Wellington Scoop

Crime and crowds in Courtenay Place: meeting aims for greater safety and vibrancy

News from Wellington City Council
A response to recent violent behaviour in Courtenay Place was discussed yesterday at a solutions-seeking meeting hosted by Wellington Mayor Andy Foster.

Representatives of Police, First Retail, Wellington Hospitality and City Council councillors and staff met to discuss the need for a more strategic approach to the management of the night time economy building on the previous work by the Night Time Economy Forum which worked to manage alcohol related harm in the central city.

Issues discussed included increased violence-related crime and anti-social behaviour impacting on hospitality staff and patrons. Lighting, derelict buildings, crowded walkways, access to early morning public transport and the need for greater support of safe zones.

“A resolution to Courtenay Place issues requires a broad community approach around health, behaviour, design, enforcement and individual responsibility,” said Mayor Andy Foster.

The meeting resolved to revitalise the Night Time Forum, explore actions relating to CCTV monitoring, increase support for the work of Take 10 and looking at how initiatives within the Let’s Get Wellington programme can be harnessed to create more safer and vibrant Courtenay Place for all Wellingtonians.

“I’m really pleased that we got the opportunity to sit around the table in an honest and open way,” said Matt McLaughlin Wellington Hospitality NZ branch president.

“The Hospitality industry, Council and police are all on the same team and wanting the same outcome, a vibrant but safe night time economy where every feels safe and is safe. We understand the important part the industry can play in keeping the city safe, we see ourselves as part of the solution to the problems. I am looking forward to getting the Night Time Economy Forum back together again and working through the ideas that we have shared and heard today, ” said Mr McLaughlin.

Chris Wilkinson of First Retail commented that “It’s important that Courtenay Place is a safe and welcoming environment for all our community and visitors. We are pleased that this collaboration will support and enable these goals”.

“Wellington Police welcome the opportunity to continue working collaboratively with the Council and the city’s hospitality industry, says Acting Area Commander Inspector Dion Bennett.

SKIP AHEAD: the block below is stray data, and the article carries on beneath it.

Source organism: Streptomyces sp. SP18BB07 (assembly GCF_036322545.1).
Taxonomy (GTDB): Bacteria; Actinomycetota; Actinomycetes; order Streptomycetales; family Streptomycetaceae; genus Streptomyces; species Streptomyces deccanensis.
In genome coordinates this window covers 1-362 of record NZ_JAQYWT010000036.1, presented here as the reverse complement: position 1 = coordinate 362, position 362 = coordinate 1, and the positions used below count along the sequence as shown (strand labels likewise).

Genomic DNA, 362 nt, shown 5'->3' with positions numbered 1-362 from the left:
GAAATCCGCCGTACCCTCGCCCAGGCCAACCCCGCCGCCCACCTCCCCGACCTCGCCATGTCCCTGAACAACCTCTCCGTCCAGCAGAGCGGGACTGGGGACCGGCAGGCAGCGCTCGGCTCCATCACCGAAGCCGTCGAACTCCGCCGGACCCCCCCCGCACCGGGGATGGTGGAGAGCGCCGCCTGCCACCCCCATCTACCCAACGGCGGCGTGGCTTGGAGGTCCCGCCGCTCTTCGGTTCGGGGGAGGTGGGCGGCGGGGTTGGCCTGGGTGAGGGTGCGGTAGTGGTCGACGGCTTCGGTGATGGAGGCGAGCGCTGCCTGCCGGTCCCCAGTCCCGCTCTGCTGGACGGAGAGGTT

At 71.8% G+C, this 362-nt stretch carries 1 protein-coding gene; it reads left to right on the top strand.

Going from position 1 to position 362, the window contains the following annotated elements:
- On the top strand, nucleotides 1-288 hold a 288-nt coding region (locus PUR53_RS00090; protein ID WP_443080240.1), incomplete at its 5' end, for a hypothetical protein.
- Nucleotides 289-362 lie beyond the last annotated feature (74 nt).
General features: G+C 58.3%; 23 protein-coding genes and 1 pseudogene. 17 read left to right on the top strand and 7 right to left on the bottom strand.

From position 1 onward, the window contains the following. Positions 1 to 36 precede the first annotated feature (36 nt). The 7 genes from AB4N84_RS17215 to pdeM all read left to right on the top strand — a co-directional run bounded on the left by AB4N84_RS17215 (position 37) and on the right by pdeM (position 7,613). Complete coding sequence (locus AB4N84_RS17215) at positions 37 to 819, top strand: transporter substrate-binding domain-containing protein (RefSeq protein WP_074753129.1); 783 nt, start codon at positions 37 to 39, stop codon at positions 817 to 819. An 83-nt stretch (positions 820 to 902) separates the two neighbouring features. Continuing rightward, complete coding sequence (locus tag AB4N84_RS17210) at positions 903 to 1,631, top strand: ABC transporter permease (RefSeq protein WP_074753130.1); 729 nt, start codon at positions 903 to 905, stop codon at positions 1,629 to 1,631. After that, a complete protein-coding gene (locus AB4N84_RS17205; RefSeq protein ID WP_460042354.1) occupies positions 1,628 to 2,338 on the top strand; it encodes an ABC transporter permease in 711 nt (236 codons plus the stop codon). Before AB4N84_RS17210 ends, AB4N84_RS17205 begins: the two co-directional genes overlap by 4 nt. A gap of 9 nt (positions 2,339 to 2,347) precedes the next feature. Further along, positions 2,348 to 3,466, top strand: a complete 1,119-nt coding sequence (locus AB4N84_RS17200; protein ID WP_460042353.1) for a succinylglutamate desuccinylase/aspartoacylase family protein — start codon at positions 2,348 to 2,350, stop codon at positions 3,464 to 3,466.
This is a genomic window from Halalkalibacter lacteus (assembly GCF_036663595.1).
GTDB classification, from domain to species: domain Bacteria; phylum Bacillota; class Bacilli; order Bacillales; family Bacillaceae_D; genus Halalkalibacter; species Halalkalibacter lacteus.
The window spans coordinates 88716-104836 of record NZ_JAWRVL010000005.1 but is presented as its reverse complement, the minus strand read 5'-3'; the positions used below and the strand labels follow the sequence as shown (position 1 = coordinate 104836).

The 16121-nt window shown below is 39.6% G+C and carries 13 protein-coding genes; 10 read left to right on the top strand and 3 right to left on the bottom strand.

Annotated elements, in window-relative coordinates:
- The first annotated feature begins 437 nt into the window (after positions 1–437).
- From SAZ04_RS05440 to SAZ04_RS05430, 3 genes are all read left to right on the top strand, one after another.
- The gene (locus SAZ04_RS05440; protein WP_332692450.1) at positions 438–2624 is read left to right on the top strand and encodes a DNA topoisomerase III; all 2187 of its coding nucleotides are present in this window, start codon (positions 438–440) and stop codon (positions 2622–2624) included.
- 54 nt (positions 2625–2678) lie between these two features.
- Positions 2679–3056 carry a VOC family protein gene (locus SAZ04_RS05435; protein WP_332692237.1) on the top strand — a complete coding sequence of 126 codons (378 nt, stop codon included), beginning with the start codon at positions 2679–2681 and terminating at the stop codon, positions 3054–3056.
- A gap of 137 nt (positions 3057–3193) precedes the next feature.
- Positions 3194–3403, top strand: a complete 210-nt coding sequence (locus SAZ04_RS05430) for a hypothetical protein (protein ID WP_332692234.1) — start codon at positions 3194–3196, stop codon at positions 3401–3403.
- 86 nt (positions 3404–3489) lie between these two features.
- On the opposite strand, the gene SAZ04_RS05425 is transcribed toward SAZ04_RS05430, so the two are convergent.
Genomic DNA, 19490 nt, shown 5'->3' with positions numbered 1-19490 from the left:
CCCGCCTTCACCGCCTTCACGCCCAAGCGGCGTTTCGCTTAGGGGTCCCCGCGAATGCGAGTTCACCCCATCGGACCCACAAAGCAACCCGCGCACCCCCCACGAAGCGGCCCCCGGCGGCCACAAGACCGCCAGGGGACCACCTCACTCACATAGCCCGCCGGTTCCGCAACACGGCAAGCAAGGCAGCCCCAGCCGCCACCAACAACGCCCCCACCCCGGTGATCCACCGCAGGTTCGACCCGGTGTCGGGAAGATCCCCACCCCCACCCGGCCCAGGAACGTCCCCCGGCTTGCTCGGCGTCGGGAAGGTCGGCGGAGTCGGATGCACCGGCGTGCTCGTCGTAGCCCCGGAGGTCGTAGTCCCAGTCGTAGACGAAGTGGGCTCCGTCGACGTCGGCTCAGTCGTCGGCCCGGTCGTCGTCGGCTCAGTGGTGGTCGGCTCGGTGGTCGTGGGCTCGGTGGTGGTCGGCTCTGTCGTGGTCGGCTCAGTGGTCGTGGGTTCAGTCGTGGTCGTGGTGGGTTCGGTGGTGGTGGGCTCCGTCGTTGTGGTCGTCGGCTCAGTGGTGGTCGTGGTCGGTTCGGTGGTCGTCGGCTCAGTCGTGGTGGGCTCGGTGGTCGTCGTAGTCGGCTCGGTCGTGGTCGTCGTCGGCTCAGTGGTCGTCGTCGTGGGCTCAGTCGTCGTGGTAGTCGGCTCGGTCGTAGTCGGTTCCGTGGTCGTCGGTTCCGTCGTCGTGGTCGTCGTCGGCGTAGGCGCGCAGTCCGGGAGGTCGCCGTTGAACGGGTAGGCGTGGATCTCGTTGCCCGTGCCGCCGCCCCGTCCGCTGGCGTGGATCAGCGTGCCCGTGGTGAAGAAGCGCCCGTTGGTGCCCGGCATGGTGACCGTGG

“As a partnership, we all have the same goal – to make Wellington a safe and vibrant city to live in and visit. We all bring a different area of expertise to the table and this meeting was an important step towards achieving positive long-term solutions for our community.”

“Members of the Courtenay Place meeting group have agreed to focus on injecting further energy into developing Courtenay Place as a community asset,” said Mayor Foster. The group agreed to review progress in September.

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  1. Concerned citizen, 14. August 2020, 14:03

    We had a CCTV monitoring system but the Council and the Police shut it down.

  2. Peter Kerr, 14. August 2020, 17:48

    If you ever wanted to experience vigour and activity, you would not choose Courtenay Place. So often cold and dingy, day or night, you’re in for disappointment. If the need for vibration is great, you ought to visit Lagos or Luanda when travel restrictions end.
    Anyway, Hospitality NZ is only interested in “a vibrant but safe night time economy”. Vibrating tills and electromagnetic pay waves is what apparently drives “vibrancy”. The sooner we drop the use of this meaningless and stupid word, the better.

  3. wendy, 15. August 2020, 9:26

    Ironic isn’t it that after the Camera base in the Police station gets shut down by the WCC, the incidents of crime and violence increase and the safety of residents walking around the city decreases. The worst thing about this was the Camera base was staffed by a team of dedicated well trained volunteers. We gave up our time, took our “job” very seriously and were rewarded by knowing we had made a difference. Clearly not appreciated by the WCC.

  4. Concerned ratepayer, 16. August 2020, 14:38

    The volunteers of the Camera Base contributed 403 hours per month. So 2.5 full time staff members. 403 x $21.15 (living wage) = $8523 per month x 12 = $102,281 per year. Why would the council give that up to use ratepayers’ money for the replacement service?

  5. michael, 16. August 2020, 17:54

    I bet they don’t provide the same high standard of service the volunteers did.

  6. Travis, 18. August 2020, 6:57

    We need professionals in the role, not moral prudes. Hopefully some detached, full time staff will do a better role. There’s a reason we don’t have volunteer police.

  7. Traveller, 18. August 2020, 10:43

    I agree that “vibrancy” is the last word one would use to describe the fast-food shops and bars in Courtenay Place.

  8. wendy, 18. August 2020, 11:19

    Travis just because people do not get paid does not mean to say they are not professionals. All of the volunteers were highly skilled and went through rigorous training. Their work was done in accordance with police requirements and also overseen by a police officer. To call them moral prudes clearly shows your lack of knowledge of their value.